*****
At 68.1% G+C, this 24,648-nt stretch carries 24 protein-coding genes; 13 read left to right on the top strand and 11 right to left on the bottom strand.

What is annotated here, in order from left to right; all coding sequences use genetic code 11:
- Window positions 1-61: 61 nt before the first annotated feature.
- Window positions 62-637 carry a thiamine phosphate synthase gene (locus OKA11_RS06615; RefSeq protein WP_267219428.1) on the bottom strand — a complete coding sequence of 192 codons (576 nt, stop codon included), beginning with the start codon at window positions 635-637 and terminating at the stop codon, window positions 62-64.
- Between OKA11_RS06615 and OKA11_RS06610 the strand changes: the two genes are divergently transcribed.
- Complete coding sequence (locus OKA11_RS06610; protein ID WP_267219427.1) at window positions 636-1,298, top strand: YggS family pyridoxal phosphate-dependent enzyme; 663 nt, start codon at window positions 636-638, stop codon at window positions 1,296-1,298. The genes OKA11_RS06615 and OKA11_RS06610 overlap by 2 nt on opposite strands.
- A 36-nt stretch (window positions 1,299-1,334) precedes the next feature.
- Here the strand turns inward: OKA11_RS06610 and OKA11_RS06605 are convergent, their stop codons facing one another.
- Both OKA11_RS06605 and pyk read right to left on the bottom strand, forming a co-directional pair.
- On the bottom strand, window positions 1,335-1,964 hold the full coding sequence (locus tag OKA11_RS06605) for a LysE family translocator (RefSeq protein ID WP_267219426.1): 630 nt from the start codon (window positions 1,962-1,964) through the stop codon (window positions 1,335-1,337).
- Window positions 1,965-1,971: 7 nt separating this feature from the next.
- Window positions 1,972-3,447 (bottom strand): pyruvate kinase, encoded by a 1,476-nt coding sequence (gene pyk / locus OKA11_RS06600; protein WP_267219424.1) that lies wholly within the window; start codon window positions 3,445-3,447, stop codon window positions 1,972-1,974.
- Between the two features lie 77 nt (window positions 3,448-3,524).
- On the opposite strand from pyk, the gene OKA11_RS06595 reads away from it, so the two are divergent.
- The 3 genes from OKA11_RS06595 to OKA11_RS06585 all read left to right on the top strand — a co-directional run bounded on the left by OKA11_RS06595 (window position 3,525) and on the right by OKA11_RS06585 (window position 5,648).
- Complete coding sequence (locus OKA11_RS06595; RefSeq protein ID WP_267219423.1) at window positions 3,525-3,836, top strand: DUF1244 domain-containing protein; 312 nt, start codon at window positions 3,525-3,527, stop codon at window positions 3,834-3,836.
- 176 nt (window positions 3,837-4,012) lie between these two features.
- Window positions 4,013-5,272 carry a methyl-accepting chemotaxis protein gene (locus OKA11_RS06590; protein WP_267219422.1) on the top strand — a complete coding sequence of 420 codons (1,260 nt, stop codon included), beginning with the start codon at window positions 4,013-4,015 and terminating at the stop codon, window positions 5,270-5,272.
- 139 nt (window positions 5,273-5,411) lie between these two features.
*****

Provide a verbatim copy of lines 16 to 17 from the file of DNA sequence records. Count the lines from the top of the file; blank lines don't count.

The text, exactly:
- Complete coding sequence (locus OKA11_RS06595; RefSeq protein ID WP_267219423.1) at window positions 3,525-3,836, top strand: DUF1244 domain-containing protein; 312 nt, start codon at window positions 3,525-3,527, stop codon at window positions 3,834-3,836.
- 176 nt (window positions 3,837-4,012) lie between these two features.